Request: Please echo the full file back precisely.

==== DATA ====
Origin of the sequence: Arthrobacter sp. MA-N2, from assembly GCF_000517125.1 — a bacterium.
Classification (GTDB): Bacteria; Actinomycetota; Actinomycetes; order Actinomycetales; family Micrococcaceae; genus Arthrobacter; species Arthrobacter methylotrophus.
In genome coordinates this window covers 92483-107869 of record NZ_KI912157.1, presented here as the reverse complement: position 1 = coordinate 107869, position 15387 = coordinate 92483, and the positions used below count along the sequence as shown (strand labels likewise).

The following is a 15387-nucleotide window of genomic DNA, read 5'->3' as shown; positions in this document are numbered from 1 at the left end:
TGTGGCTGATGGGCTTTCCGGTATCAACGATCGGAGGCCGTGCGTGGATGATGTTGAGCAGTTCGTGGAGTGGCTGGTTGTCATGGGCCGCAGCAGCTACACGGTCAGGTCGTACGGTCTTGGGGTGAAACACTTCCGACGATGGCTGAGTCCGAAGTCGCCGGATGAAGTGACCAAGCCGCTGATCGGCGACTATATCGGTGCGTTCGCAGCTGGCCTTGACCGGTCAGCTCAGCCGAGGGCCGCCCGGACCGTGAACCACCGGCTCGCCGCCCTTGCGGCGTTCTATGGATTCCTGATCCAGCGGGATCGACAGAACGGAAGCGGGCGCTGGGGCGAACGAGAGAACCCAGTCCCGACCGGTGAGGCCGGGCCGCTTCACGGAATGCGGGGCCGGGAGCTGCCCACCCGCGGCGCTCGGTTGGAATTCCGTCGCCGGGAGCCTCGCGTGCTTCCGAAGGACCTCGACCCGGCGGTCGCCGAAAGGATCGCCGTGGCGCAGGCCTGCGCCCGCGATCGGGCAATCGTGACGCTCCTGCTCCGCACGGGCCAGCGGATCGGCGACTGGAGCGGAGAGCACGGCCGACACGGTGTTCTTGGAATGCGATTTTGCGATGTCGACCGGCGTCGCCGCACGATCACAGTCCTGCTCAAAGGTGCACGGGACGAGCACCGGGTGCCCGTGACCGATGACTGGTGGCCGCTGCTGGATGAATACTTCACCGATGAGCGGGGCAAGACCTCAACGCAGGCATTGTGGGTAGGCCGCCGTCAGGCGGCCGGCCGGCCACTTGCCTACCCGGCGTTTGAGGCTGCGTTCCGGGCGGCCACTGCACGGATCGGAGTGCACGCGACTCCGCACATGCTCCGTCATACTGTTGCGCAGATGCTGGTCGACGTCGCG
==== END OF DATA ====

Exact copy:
Origin of the sequence: Arthrobacter sp. MA-N2, from assembly GCF_000517125.1 — a bacterium.
Classification (GTDB): Bacteria; Actinomycetota; Actinomycetes; order Actinomycetales; family Micrococcaceae; genus Arthrobacter; species Arthrobacter methylotrophus.
In genome coordinates this window covers 92483-107869 of record NZ_KI912157.1, presented here as the reverse complement: position 1 = coordinate 107869, position 15387 = coordinate 92483, and the positions used below count along the sequence as shown (strand labels likewise).

The following is a 15387-nucleotide window of genomic DNA, read 5'->3' as shown; positions in this document are numbered from 1 at the left end:
TGTGGCTGATGGGCTTTCCGGTATCAACGATCGGAGGCCGTGCGTGGATGATGTTGAGCAGTTCGTGGAGTGGCTGGTTGTCATGGGCCGCAGCAGCTACACGGTCAGGTCGTACGGTCTTGGGGTGAAACACTTCCGACGATGGCTGAGTCCGAAGTCGCCGGATGAAGTGACCAAGCCGCTGATCGGCGACTATATCGGTGCGTTCGCAGCTGGCCTTGACCGGTCAGCTCAGCCGAGGGCCGCCCGGACCGTGAACCACCGGCTCGCCGCCCTTGCGGCGTTCTATGGATTCCTGATCCAGCGGGATCGACAGAACGGAAGCGGGCGCTGGGGCGAACGAGAGAACCCAGTCCCGACCGGTGAGGCCGGGCCGCTTCACGGAATGCGGGGCCGGGAGCTGCCCACCCGCGGCGCTCGGTTGGAATTCCGTCGCCGGGAGCCTCGCGTGCTTCCGAAGGACCTCGACCCGGCGGTCGCCGAAAGGATCGCCGTGGCGCAGGCCTGCGCCCGCGATCGGGCAATCGTGACGCTCCTGCTCCGCACGGGCCAGCGGATCGGCGACTGGAGCGGAGAGCACGGCCGACACGGTGTTCTTGGAATGCGATTTTGCGATGTCGACCGGCGTCGCCGCACGATCACAGTCCTGCTCAAAGGTGCACGGGACGAGCACCGGGTGCCCGTGACCGATGACTGGTGGCCGCTGCTGGATGAATACTTCACCGATGAGCGGGGCAAGACCTCAACGCAGGCATTGTGGGTAGGCCGCCGTCAGGCGGCCGGCCGGCCACTTGCCTACCCGGCGTTTGAGGCTGCGTTCCGGGCGGCCACTGCACGGATCGGAGTGCACGCGACTCCGCACATGCTCCGTCATACTGTTGCGCAGATGCTGGTCGACGTCGCG